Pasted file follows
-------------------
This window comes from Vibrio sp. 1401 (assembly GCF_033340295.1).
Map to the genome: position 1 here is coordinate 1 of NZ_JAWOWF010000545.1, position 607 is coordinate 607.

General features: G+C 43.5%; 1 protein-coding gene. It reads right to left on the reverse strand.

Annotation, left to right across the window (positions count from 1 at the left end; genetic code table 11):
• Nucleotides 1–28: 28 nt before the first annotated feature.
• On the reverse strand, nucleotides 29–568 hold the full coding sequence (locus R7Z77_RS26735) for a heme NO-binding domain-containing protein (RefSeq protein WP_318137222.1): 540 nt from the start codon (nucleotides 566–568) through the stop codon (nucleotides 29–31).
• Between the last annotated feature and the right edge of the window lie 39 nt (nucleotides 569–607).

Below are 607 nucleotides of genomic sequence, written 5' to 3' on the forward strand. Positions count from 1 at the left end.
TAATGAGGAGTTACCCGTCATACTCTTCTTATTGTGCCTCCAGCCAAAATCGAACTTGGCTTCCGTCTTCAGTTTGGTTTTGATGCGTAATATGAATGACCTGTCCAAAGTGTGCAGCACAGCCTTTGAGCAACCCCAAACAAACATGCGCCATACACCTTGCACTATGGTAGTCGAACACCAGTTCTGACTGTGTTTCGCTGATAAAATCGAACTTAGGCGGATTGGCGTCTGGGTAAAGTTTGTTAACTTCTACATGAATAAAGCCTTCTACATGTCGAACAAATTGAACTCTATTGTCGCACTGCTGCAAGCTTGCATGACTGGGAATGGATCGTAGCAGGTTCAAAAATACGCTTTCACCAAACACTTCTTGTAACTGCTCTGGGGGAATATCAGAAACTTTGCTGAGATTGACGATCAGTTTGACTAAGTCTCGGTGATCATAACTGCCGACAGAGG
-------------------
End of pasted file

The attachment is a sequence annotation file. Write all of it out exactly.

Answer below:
This window comes from Vibrio sp. 1401 (assembly GCF_033340295.1).
Map to the genome: position 1 here is coordinate 1 of NZ_JAWOWF010000545.1, position 607 is coordinate 607.

General features: G+C 43.5%; 1 protein-coding gene. It reads right to left on the reverse strand.

Annotation, left to right across the window (positions count from 1 at the left end; genetic code table 11):
• Nucleotides 1–28: 28 nt before the first annotated feature.
• On the reverse strand, nucleotides 29–568 hold the full coding sequence (locus R7Z77_RS26735) for a heme NO-binding domain-containing protein (RefSeq protein WP_318137222.1): 540 nt from the start codon (nucleotides 566–568) through the stop codon (nucleotides 29–31).
• Between the last annotated feature and the right edge of the window lie 39 nt (nucleotides 569–607).

Below are 607 nucleotides of genomic sequence, written 5' to 3' on the forward strand. Positions count from 1 at the left end.
TAATGAGGAGTTACCCGTCATACTCTTCTTATTGTGCCTCCAGCCAAAATCGAACTTGGCTTCCGTCTTCAGTTTGGTTTTGATGCGTAATATGAATGACCTGTCCAAAGTGTGCAGCACAGCCTTTGAGCAACCCCAAACAAACATGCGCCATACACCTTGCACTATGGTAGTCGAACACCAGTTCTGACTGTGTTTCGCTGATAAAATCGAACTTAGGCGGATTGGCGTCTGGGTAAAGTTTGTTAACTTCTACATGAATAAAGCCTTCTACATGTCGAACAAATTGAACTCTATTGTCGCACTGCTGCAAGCTTGCATGACTGGGAATGGATCGTAGCAGGTTCAAAAATACGCTTTCACCAAACACTTCTTGTAACTGCTCTGGGGGAATATCAGAAACTTTGCTGAGATTGACGATCAGTTTGACTAAGTCTCGGTGATCATAACTGCCGACAGAGG